Charlotte Dundas

The Kennet and Avon Canal rises up its 29 locks into Devizes – locks which in the bad old days were utterly derelict but from Devizes, heading east, there was a 15 mile stretch with no locks – The Long Pound. This stretch held water but with virtually no flow on it, it was always very weedy. However, it was an ideal stretch for trip boats which could raise money to help save the canal. One such boat was known as the Charlotte Dundas. In the early 1970s, my wife and I were volunteer crew on the little boat which could carry up to 28 passengers.

The name, presumably, was chosen as the same as an early steam boat – the first one that really worked, but Dundas was also the name of the first chairman of the Kennet and Avon Canal Company.

Our Charlotte Dundas was a paddle boat – she could cope with weeds in a way screw driven vessels could not. The power came from a diesel engine and transmission was hydraulic. She was entirely double ended. Turning Charlotte Dundas just involved removing the tiller from one end and walking it around to the other. Here she is in 1980. We are not the crew. My wife and young son are on the towpath looking on.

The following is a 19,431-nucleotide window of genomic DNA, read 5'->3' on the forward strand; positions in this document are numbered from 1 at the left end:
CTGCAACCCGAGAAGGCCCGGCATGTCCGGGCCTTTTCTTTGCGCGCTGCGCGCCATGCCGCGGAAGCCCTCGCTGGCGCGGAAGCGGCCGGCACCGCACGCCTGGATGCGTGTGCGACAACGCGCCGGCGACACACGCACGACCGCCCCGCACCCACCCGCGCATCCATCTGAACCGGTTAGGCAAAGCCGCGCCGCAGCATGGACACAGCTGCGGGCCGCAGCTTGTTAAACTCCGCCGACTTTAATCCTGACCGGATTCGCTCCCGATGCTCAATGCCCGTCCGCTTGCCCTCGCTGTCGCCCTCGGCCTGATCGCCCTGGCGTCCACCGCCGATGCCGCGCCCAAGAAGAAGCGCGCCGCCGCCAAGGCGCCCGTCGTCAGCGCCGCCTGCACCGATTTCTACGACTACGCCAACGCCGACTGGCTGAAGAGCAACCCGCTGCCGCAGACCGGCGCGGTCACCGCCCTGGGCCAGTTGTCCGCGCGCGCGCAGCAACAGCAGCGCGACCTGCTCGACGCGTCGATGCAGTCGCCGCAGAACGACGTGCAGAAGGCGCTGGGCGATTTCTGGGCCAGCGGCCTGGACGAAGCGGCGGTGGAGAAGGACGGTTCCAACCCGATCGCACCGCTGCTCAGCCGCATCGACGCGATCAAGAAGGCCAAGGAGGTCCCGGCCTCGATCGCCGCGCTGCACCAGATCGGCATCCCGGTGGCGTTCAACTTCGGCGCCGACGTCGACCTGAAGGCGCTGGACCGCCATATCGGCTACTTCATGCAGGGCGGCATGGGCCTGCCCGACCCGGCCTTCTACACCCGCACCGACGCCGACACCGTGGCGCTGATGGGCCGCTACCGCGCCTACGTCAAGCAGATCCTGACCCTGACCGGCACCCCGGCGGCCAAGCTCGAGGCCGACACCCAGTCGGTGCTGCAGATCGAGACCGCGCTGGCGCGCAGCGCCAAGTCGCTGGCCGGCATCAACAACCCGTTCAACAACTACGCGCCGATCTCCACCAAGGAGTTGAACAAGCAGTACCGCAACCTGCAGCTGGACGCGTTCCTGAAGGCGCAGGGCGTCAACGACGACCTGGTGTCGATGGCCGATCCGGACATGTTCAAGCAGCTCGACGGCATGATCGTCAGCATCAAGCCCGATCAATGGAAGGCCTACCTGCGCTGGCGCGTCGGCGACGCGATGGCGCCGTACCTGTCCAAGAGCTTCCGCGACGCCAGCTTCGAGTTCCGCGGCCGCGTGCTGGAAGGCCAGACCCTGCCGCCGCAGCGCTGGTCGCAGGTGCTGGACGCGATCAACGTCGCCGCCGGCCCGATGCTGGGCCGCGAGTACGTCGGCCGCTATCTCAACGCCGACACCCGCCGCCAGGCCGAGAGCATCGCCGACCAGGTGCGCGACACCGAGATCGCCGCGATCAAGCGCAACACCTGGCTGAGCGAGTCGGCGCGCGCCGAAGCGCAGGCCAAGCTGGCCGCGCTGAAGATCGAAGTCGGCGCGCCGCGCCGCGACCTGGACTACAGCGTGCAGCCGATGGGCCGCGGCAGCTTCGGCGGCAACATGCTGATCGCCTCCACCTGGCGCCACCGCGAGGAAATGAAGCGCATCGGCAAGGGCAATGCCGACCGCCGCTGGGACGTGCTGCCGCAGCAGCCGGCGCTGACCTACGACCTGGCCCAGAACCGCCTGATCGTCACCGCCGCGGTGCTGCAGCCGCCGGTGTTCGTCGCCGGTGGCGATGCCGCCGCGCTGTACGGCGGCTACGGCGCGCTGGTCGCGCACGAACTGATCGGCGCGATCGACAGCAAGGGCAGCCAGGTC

In fact the boat had been modified a little since our day. The far end had weather protection by 1980. Back in the 70s it had been entirely open to all weathers.

The boat has just slipped away from Devizes Wharf. I guess the steersman, standing on the back is just tidying his mooring rope. Paddle wheel drive and slow speeds made for hard steering. We always had a person ready to assist by reversing one of the paddle wheels if need be. Maybe controls had been altered by this time for when we crewed old Charlotte, one person was always by the central engine house to manage the paddle wheels.

Charlotte had a flat bottom which made her rock and roll very easily.

Times change. Once the canal was open, better boats could do the trip work. I’m not sure where the Charlotte Dundas is now.

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One Response to “Charlotte Dundas”

  1. An old tourist flyer | Locksands Life Says:

    […] who took folks for trips on this rather quaint old vessel. She has appeared before on this blog. Click here to see […]

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